2010 marks the introduction of the first AIA Triangle Homes Tour in and around Raleigh, Durham, and Chapel Hill, NC. Modeled in part after the AIA Austin (TX) home tour, which is celebrating its 24th anniversary this year, this introductory Tour will feature “Ten award homes, nine featured architects and a clear demonstration in the value of working with an architect on a residential project of any scope and size.” The Tour will be held October 2nd from 10a-6p.
I recently got together with David Fish, Assoc AIA and Committee Member for the Tour, so I could get a better understanding of the Tour’s importance to homeowners in this tough economy, especially surrounding the downturn in new home building, and the resulting resurgence of home improvement and remodeling.
Over coffee, Fish - as David is known to many; he goes by his last name, as often as his first - explained that many homeowners are looking for better utilization of (existing) space in their home; it’s less about adding on to the home, and more about making the home work better for its occupants.
Whereas some homeowners may turn to magazines, a local home improvement store, or trusted contractor for advice and services, others are learning the benefits to employing the services of an architect. Rather than an approach of “I want something like this.” that may come from a magazine, or prior work of the contractor, these homeowners are more interested in something that may be developed from a more unique perspective suited to their needs. As Fish said during our discussion, “Think in terms of architecture as an applied art that brings together vision and systems.”
The customary homeowner who might look for the services of an architect in this situation is a couple without children, or a typical family of four. In both cases, where they may have sought more space in a move-up to another, larger home, they now want to see if a rearrangement or remodel can expand what they already have in place. There is no age limit to this trend, as empty-nesters are as likely to want these changes as those who are in the more typical age bracket of 28-45 years of age.
Today’s architect can bring valuable insight into the selection of materials, living environment, a better work-life balance, and an overall compliment to the homeowner’s lifestyle. This holds especially true for those who work from home, have a home business, or where couples are both managing business demands from home – a well-developed his and her space can help manage the working atmosphere in a more good-natured way.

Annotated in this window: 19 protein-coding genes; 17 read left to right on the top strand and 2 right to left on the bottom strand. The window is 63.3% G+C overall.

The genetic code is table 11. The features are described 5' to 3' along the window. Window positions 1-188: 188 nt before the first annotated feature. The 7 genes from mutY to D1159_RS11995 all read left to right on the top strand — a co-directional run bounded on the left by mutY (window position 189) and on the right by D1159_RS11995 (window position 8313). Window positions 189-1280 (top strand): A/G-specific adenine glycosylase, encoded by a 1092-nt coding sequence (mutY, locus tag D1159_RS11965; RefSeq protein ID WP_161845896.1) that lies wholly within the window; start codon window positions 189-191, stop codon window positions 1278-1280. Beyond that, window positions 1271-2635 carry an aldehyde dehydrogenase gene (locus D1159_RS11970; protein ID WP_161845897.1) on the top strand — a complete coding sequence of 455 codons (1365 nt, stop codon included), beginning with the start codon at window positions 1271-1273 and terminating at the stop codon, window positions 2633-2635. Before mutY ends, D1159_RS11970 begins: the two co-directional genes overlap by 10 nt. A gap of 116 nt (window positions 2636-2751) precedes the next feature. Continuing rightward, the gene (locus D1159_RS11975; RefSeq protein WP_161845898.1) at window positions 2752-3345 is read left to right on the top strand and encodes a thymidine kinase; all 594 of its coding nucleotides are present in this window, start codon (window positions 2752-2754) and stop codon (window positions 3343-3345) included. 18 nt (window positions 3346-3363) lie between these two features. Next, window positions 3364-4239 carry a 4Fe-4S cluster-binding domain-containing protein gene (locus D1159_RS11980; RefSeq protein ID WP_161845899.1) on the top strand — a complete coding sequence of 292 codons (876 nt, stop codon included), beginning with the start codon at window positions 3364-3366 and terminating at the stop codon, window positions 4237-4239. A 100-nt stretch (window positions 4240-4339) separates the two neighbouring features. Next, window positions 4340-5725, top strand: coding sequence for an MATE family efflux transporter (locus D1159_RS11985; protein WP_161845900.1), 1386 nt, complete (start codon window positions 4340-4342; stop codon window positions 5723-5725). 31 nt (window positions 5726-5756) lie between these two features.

The AIA Triangle Homes Tour will showcase the rich history of homebuilding in the Triangle and the resulting neighborhoods that grew from a wide variety of architectural styles, landscaping, and the residential community – including multigenerational occupancy - that occupied these homes over the years. Although education, promotion, and awareness of using an architect for residential design and use is a key component of the Tour, guests will have a chance to see firsthand how these professionals transformed each home with a unique design solution for the homeowner.
In the conversation with Fish, I challenged him with the notion that many see using an architect as an added expense to the job. Fish was confident that in most cases, the cost of the architect is easily offset in the savings that result from better use of materials, more efficient design, reduced complications from the emerging sustainable trends of Go Green, and lower energy (and natural resources) consumption. The Tour focuses on what is not only sustainable from the use of newer materials and products, but what is also obtainable as a practical and affordable outcome for the homeowner, now and in the future.
On the Tour, you will see this put to use. There are four ENERGY STAR Certified homes on the Tour, along with other green certifications in some of the homes. Along with this positive ‘seal of approval’, you will also find positive use of optional materials, better utilization of space and light, and steps taken to reduce consumption of resources that result in lower utility bills. This becomes important as cities and towns wrestle with rate increases and usage fees, e.g., municipal water for residential use, along with recent drought conditions wreaking havoc on supply.
Tickets for the Tour are $20.00 pre-purchase, or $25.00 on the day of the Tour. You can obtain your tickets online at the AIA Triangle Homes Tour website, or at select Harris Teeter locations in the Triangle. The ticket includes each participant’s entrance into all ten homes along with a Guide Book that can be used as a reference in creating your own positive living space. Many of the architects and designers will be available during the day for open discussion at their respective showcase home.
Sidebar: For the aspiring residential architect, what are today’s employment possibilities? Interestingly enough, they are quite good. According to the BLS (U.S. Bureau of Labor Statistics), “Residential construction makes up a small portion of work for architects, so major changes in the housing market would not be as significant as fluctuations in the nonresidential market.” Looking forward, the BLS predicts that “Employment of architects is expected to increase by 16 percent between 2008 and 2018, which is faster than the average for all occupations. Current demographic trends will lead to an increase in demand for architects.”